Potential drug targets on the HIV-1 envelope glycoproteins, gp120 and gp41.

Published

Journal Article (Review)

HIV-1 entry is an attractive target for anti-HIV-1 therapy. However, there are no entry inhibitors approved for the clinical treatment of HIV-1 infection. This is likely to be changed in the near future since promising HIV-1 entry inhibitors, such as T20 and some chemokine receptor antagonists, are in the pipeline to join the repertoire of anti-HIV-1 therapeutics. This review will focus on what might be potential targets on the key components of the viral entry machinery, gp120 and gp41. These two molecules are the viral proteins responsible for HIV-1 entry. Binding to CD4 induces a series of structural changes in gp120 and allows it to interact with chemokine receptors. The receptor binding eventually triggers conformational changes in gp41, which result in the formation of a fusion active molecule to attack the cell membrane. The structural and functional motifs that operate this delicate fusion machinery could become the Achilles' heel of the virus.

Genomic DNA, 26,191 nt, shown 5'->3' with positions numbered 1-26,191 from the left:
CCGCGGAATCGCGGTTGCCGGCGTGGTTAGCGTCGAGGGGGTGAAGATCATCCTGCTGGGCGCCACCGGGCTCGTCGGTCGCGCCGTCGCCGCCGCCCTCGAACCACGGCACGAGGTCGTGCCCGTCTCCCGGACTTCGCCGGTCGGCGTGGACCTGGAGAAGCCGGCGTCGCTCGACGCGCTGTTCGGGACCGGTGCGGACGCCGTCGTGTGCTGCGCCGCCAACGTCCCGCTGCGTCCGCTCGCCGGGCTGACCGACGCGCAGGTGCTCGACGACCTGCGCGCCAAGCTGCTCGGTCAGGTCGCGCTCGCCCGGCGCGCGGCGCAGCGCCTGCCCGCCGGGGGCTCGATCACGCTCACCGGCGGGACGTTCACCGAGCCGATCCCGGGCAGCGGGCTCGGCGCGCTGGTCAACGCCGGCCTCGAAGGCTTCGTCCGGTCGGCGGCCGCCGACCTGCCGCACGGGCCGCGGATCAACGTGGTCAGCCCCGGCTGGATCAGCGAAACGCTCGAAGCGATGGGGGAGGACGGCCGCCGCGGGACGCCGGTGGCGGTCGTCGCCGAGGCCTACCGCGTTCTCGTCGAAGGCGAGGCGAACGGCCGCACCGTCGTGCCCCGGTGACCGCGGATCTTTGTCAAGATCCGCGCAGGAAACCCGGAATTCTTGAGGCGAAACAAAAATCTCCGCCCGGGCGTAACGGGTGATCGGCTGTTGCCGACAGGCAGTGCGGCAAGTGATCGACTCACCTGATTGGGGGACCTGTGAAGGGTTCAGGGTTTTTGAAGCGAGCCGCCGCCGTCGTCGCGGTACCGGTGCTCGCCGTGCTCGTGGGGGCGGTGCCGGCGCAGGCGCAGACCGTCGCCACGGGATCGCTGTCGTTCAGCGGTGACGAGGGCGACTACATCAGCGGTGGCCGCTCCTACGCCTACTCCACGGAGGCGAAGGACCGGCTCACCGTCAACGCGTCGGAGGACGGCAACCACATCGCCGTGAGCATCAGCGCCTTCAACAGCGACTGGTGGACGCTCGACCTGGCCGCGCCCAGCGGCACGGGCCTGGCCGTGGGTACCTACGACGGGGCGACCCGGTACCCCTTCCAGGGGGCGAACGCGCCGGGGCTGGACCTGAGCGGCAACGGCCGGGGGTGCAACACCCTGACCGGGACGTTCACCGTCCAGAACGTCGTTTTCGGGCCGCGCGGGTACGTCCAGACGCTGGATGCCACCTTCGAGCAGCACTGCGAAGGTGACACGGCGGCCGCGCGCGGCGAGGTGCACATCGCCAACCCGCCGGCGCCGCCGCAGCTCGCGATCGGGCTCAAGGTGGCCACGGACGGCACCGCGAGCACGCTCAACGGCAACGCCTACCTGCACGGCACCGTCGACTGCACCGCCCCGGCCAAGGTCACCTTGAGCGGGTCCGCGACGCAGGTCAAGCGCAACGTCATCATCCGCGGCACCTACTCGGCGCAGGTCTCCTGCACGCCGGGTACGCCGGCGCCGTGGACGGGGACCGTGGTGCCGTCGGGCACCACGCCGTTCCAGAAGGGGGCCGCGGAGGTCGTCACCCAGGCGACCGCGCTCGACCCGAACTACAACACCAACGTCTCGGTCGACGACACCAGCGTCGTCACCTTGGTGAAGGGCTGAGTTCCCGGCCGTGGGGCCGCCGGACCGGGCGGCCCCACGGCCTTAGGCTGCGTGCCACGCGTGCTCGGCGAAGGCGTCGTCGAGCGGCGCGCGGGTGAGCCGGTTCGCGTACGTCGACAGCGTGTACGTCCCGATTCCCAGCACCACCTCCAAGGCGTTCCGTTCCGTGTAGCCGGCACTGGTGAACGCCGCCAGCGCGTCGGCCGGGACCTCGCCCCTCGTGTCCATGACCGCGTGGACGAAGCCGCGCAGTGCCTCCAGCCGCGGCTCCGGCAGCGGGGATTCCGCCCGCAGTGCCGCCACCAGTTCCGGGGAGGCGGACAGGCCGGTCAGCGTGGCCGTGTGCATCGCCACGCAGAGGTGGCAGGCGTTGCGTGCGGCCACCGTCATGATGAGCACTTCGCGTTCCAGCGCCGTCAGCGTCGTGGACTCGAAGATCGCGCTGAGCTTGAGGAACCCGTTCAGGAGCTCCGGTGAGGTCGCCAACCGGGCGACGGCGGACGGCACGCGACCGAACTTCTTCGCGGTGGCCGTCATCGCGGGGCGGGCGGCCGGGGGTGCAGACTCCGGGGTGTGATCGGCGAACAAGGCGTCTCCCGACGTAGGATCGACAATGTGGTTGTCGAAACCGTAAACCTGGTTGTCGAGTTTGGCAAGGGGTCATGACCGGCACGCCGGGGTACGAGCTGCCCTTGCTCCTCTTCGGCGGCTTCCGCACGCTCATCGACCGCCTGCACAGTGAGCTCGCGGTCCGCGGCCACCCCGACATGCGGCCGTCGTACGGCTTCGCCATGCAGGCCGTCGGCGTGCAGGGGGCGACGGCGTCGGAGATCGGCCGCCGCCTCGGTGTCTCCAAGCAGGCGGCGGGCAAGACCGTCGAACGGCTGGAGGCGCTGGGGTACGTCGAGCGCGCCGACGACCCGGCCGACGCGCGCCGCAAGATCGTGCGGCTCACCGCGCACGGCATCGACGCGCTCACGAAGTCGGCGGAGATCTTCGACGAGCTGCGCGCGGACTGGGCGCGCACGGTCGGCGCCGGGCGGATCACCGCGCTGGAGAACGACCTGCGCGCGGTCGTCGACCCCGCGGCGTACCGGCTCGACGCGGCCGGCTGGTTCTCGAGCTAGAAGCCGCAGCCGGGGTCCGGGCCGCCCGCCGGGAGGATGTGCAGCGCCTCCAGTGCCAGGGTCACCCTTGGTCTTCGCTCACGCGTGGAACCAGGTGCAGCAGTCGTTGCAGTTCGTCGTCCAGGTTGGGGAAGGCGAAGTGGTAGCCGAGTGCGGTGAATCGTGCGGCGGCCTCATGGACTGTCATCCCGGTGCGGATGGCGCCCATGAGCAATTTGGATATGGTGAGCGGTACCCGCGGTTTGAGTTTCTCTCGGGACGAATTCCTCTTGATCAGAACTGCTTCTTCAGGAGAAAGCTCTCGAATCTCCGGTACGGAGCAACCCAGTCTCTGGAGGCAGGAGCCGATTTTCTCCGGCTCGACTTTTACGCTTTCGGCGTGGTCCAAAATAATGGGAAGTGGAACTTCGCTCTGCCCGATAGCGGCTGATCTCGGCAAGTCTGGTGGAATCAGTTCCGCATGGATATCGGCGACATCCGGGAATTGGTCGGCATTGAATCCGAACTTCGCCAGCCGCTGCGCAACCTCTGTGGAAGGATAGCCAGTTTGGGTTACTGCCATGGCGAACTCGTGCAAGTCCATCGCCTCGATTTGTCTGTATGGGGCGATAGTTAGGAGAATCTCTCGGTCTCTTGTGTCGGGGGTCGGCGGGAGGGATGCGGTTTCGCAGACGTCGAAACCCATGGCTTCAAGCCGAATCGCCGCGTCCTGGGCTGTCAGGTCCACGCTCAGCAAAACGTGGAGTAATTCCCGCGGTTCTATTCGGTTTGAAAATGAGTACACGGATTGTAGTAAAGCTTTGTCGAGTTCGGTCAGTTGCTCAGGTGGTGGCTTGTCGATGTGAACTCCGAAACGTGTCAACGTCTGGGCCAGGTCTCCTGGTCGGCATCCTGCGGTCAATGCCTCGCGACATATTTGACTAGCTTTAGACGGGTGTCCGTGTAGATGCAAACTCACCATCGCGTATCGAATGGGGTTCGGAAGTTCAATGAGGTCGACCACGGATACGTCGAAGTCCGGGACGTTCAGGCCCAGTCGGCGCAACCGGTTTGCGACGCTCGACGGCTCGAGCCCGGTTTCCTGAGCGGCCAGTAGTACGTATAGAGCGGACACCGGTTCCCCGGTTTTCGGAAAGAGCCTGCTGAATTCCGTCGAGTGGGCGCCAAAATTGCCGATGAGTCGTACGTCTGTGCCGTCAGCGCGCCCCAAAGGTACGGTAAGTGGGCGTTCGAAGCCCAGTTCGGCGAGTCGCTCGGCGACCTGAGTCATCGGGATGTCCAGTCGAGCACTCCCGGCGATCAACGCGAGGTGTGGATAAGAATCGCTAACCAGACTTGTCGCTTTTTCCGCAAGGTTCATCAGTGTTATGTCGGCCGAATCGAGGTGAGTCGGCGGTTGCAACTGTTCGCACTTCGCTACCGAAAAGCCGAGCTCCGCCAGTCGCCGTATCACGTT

Full Text

Duke Authors

Cited Authors

  • Huang, L; Zhang, L; Chen, CH

Published Date

  • 2003

Published In

Volume / Issue

  • 9 / 18

Start / End Page

  • 1453 - 1462

PubMed ID

  • 12769725

Pubmed Central ID

  • 12769725

International Standard Serial Number (ISSN)

  • 1381-6128

Digital Object Identifier (DOI)

  • 10.2174/1381612033454720

Language

  • eng

Conference Location

  • United Arab Emirates